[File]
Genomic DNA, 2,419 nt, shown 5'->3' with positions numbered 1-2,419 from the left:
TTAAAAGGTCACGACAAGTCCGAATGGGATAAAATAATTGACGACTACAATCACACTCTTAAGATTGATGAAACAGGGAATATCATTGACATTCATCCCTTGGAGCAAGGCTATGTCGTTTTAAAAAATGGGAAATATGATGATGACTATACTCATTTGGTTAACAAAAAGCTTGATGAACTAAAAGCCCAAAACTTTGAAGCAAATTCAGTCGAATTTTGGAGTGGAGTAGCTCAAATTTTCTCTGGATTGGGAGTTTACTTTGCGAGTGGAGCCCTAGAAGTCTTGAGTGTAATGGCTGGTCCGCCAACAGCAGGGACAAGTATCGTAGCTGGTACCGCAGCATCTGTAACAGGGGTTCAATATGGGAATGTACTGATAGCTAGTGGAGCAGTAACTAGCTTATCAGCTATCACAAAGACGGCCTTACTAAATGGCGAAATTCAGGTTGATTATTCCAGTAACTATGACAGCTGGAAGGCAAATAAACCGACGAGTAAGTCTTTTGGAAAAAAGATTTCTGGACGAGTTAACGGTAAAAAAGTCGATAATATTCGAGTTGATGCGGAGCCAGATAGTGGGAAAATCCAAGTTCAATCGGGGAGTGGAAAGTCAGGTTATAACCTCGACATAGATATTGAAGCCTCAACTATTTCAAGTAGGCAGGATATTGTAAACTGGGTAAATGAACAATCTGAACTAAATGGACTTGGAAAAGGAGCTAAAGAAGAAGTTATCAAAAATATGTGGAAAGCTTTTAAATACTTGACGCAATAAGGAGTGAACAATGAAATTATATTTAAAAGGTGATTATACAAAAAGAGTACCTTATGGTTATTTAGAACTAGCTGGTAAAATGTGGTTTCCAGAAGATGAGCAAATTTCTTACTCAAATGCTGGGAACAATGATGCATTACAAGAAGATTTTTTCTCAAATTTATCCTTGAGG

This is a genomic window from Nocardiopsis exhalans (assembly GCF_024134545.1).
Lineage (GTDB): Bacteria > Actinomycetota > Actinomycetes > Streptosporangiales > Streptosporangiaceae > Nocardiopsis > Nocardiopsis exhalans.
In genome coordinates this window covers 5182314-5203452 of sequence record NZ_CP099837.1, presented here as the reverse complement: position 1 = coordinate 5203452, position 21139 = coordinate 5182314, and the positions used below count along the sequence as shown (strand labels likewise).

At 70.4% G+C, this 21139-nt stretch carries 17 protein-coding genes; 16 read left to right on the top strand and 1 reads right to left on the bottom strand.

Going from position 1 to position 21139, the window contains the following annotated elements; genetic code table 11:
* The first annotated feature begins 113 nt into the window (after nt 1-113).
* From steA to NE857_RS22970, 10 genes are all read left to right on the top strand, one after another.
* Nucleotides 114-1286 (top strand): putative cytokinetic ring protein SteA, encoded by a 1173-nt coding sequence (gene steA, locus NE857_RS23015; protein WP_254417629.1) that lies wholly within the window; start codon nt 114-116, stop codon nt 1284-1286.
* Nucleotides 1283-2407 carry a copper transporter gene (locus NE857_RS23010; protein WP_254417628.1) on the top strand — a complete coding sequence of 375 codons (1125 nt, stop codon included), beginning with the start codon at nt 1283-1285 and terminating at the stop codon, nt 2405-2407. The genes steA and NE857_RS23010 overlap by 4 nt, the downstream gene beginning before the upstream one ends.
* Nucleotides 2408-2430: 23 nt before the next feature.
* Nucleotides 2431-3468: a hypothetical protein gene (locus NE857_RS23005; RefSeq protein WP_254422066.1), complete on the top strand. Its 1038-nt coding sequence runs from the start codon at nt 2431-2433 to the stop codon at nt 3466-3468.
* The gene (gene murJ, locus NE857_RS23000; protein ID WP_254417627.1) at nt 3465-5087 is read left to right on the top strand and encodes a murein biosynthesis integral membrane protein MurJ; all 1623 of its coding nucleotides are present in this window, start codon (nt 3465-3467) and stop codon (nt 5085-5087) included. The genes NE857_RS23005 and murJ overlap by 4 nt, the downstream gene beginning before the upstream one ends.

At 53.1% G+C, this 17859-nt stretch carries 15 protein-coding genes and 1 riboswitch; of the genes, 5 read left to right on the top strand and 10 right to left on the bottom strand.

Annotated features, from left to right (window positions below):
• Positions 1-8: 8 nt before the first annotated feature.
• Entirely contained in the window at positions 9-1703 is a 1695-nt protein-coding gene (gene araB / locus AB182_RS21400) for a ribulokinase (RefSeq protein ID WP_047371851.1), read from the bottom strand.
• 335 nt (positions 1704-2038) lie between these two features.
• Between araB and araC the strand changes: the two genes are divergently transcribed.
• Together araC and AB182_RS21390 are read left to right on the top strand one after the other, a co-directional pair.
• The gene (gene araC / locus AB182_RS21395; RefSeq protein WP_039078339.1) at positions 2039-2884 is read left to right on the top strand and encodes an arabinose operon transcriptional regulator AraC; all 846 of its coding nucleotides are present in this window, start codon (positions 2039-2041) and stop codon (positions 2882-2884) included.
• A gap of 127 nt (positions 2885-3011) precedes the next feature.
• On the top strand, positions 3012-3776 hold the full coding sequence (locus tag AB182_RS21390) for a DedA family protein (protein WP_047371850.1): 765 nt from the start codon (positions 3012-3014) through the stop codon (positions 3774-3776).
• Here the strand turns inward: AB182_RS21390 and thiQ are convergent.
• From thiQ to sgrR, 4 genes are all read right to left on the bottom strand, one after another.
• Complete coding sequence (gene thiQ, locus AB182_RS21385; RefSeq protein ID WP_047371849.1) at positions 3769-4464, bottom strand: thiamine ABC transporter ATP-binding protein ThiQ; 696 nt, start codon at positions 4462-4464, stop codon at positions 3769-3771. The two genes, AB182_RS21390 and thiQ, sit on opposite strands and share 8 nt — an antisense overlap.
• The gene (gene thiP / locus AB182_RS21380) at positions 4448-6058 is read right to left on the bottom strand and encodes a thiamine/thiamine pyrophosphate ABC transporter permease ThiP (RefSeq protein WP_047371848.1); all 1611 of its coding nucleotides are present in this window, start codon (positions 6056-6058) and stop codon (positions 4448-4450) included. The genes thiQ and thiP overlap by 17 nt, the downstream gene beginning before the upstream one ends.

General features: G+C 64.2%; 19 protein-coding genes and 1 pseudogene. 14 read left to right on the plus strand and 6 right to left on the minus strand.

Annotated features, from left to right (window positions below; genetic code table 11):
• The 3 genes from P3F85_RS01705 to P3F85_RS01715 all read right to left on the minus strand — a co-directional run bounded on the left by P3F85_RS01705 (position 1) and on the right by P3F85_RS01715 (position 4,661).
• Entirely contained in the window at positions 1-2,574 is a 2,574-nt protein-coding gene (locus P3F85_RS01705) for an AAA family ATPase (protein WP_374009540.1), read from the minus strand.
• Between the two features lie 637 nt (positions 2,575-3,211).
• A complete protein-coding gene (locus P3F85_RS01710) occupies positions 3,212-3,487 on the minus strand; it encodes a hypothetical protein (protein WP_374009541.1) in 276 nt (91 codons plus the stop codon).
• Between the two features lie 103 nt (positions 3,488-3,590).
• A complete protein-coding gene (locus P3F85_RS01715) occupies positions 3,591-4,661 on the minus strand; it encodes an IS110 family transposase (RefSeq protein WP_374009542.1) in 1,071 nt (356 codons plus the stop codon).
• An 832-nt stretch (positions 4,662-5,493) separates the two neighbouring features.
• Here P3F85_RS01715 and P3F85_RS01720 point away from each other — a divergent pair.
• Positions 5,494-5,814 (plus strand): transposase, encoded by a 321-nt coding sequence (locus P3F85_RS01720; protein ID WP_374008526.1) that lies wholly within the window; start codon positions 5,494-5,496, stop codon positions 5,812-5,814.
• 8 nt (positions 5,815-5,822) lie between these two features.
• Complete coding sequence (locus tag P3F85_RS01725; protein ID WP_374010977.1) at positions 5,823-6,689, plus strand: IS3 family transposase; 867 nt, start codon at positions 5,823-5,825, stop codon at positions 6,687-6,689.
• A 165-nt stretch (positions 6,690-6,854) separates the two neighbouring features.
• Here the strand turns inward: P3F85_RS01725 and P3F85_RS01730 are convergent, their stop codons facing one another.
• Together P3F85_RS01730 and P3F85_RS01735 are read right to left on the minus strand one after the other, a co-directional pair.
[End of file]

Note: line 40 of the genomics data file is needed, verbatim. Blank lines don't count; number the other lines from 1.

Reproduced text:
• 8 nt (positions 5,815-5,822) lie between these two features.